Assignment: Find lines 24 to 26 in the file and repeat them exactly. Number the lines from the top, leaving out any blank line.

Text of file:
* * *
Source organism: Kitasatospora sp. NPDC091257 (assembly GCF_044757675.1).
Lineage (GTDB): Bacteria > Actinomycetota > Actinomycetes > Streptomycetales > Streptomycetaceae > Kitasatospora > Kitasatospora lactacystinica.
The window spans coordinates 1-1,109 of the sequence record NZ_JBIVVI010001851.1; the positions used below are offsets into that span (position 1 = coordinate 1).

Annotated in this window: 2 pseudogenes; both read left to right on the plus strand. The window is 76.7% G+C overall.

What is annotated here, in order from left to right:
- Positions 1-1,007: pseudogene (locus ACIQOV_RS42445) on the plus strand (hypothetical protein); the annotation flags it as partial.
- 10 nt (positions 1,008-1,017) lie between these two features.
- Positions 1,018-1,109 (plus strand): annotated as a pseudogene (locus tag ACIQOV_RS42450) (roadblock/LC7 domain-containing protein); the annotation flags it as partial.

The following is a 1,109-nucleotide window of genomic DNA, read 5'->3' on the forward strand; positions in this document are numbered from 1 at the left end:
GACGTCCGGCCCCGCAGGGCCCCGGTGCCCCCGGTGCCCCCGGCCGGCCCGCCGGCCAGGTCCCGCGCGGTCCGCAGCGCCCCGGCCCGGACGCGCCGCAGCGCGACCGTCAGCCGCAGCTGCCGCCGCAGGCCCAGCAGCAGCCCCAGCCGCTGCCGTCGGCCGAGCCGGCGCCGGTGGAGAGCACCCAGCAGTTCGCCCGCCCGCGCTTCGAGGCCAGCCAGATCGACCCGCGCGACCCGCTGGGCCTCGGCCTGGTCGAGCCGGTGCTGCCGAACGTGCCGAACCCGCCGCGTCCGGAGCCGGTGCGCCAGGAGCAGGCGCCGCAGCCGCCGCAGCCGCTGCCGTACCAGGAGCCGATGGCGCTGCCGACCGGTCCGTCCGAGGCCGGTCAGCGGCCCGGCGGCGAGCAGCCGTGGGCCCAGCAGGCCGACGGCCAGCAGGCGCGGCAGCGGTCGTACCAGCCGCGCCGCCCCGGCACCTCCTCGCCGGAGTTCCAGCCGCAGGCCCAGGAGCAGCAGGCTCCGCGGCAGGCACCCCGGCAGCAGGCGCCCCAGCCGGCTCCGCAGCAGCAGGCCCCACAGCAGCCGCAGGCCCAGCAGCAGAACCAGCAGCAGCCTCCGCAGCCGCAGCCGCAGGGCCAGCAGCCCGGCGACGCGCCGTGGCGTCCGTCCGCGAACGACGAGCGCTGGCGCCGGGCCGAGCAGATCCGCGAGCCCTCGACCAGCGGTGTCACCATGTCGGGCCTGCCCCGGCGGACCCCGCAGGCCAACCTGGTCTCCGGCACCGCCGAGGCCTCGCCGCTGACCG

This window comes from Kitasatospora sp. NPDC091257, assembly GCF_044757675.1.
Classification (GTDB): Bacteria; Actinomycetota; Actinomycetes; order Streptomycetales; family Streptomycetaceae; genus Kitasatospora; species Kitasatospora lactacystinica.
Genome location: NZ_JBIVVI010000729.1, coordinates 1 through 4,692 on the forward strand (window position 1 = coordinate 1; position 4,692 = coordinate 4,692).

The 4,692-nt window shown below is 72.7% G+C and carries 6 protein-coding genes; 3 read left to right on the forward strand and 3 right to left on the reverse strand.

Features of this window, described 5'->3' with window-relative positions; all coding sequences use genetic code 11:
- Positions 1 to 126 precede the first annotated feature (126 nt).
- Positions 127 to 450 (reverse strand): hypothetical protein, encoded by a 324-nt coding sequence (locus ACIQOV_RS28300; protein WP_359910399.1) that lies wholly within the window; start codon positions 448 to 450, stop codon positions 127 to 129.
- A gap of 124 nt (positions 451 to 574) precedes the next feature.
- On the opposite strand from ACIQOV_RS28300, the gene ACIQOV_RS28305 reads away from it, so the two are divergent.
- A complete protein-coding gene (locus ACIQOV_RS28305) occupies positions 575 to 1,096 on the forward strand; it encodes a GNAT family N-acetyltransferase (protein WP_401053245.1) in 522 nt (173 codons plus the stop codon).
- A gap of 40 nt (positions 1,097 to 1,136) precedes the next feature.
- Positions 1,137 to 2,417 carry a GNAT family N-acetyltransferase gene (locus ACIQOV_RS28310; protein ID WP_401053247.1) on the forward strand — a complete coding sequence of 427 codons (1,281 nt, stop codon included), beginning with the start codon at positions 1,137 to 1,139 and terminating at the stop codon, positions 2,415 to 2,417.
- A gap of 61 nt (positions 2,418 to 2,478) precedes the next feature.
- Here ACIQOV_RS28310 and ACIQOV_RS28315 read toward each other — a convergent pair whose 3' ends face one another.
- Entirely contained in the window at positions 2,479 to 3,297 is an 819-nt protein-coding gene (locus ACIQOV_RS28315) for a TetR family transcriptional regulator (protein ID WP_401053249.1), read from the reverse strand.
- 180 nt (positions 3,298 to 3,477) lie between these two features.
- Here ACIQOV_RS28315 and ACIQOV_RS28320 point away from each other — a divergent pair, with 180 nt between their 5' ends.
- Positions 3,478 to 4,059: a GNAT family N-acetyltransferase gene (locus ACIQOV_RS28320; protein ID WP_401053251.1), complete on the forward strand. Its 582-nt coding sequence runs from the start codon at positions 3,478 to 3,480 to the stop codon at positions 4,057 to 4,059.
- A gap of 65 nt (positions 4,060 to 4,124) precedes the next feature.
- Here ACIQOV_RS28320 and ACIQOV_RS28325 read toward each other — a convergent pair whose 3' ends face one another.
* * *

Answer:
- Here ACIQOV_RS28310 and ACIQOV_RS28315 read toward each other — a convergent pair whose 3' ends face one another.
- Entirely contained in the window at positions 2,479 to 3,297 is an 819-nt protein-coding gene (locus ACIQOV_RS28315) for a TetR family transcriptional regulator (protein ID WP_401053249.1), read from the reverse strand.
- 180 nt (positions 3,298 to 3,477) lie between these two features.